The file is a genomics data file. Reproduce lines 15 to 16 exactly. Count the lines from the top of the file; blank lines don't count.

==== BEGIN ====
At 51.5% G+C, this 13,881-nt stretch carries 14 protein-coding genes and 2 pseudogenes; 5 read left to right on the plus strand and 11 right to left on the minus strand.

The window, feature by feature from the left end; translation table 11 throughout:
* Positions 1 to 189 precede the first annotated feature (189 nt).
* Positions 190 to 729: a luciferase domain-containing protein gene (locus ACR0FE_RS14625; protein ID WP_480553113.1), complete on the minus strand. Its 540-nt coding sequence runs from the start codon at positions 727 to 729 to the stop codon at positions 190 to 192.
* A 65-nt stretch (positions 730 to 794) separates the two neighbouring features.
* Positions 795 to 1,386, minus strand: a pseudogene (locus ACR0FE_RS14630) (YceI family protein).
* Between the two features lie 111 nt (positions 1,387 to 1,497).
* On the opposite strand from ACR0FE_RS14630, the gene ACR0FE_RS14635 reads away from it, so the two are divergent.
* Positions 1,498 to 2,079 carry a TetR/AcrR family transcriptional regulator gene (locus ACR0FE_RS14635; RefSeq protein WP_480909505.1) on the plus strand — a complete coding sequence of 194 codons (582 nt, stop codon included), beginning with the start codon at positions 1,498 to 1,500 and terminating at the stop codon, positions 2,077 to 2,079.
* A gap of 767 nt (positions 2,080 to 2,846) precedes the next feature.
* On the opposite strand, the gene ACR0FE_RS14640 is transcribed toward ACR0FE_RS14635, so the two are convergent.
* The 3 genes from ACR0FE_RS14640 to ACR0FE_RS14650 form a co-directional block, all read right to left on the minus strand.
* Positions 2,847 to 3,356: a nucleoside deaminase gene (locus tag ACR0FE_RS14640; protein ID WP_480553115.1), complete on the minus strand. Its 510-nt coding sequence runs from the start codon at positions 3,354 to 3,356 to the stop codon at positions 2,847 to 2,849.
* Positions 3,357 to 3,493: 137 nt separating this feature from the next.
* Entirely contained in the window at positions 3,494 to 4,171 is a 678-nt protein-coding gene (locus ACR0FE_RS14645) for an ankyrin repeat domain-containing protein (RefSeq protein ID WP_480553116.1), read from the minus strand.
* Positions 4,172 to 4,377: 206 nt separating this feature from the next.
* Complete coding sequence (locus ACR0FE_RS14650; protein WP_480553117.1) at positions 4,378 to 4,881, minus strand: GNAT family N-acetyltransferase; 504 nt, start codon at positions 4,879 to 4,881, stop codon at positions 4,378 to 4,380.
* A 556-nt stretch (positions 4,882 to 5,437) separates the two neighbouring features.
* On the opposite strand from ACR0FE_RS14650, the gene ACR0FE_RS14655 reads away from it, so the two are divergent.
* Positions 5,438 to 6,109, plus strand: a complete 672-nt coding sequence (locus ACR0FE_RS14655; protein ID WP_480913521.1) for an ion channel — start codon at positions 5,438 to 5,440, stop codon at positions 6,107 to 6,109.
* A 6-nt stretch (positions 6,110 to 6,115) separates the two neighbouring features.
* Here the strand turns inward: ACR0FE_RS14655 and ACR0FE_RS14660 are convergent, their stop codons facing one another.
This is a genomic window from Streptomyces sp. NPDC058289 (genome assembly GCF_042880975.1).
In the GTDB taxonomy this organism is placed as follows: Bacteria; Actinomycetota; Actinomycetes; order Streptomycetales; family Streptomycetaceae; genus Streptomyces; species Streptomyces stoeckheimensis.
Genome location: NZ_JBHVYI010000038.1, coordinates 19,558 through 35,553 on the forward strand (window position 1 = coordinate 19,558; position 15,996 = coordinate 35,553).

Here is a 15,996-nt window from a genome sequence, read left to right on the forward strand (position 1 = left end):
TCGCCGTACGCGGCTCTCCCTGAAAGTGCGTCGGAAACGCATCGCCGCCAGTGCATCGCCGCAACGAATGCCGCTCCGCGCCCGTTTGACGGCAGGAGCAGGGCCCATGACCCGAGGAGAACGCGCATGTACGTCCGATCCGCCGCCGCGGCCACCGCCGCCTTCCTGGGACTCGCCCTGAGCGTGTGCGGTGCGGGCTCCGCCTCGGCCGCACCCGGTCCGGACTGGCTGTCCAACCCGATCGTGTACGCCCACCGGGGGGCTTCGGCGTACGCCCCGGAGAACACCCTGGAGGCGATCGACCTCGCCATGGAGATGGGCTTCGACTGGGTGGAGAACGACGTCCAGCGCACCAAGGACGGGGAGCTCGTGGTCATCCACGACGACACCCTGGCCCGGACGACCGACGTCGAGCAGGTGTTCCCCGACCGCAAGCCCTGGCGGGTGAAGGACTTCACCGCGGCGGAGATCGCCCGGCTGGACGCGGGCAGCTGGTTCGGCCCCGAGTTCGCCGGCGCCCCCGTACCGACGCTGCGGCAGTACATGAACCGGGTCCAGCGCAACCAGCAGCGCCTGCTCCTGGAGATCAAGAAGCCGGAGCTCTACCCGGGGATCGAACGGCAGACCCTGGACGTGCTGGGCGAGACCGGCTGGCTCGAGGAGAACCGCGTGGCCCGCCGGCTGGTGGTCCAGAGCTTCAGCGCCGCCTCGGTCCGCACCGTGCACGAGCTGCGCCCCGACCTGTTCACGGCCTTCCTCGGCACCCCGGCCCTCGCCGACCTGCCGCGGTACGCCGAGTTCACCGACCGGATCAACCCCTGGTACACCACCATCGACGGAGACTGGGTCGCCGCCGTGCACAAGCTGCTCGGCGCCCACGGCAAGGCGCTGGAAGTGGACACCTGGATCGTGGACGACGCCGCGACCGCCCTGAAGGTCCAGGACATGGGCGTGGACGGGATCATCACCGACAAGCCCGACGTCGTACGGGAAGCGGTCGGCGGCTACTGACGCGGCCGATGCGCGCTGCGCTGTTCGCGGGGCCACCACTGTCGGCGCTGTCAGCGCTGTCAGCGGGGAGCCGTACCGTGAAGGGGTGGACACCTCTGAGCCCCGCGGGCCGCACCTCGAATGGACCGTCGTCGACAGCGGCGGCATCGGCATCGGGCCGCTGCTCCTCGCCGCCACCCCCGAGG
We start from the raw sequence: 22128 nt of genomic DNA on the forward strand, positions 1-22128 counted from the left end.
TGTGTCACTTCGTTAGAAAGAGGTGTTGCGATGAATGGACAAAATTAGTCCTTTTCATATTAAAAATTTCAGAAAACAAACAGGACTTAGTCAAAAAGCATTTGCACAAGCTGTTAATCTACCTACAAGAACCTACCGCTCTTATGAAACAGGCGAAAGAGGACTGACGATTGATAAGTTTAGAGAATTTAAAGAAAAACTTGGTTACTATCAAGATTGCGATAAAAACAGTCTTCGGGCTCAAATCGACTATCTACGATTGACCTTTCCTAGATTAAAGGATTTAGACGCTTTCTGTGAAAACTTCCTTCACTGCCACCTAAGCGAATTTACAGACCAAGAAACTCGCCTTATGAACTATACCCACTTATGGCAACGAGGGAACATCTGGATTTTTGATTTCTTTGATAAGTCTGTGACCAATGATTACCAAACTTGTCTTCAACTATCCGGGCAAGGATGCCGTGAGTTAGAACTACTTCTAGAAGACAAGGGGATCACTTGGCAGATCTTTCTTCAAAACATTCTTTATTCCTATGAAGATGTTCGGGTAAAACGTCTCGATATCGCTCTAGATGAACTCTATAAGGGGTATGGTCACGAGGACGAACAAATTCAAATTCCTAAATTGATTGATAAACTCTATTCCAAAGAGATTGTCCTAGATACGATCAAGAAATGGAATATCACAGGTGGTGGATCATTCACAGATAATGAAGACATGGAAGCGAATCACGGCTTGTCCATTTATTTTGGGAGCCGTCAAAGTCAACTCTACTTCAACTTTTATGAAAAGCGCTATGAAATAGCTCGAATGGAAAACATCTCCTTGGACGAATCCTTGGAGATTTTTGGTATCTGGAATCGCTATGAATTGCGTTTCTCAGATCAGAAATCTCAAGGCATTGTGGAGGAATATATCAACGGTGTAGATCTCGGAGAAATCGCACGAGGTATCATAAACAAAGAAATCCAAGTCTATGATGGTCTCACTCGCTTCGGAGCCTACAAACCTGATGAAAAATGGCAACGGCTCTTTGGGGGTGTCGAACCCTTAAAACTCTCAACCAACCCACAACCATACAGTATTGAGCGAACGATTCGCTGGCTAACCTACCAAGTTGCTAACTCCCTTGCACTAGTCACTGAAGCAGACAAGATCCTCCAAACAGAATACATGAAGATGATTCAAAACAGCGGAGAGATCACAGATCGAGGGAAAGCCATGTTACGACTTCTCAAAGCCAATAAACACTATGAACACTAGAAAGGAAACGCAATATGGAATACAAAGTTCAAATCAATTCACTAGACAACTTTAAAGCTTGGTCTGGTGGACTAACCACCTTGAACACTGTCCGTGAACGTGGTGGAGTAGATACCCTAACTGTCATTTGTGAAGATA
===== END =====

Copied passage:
* Entirely contained in the window at positions 3,494 to 4,171 is a 678-nt protein-coding gene (locus ACR0FE_RS14645) for an ankyrin repeat domain-containing protein (RefSeq protein ID WP_480553116.1), read from the minus strand.
* Positions 4,172 to 4,377: 206 nt separating this feature from the next.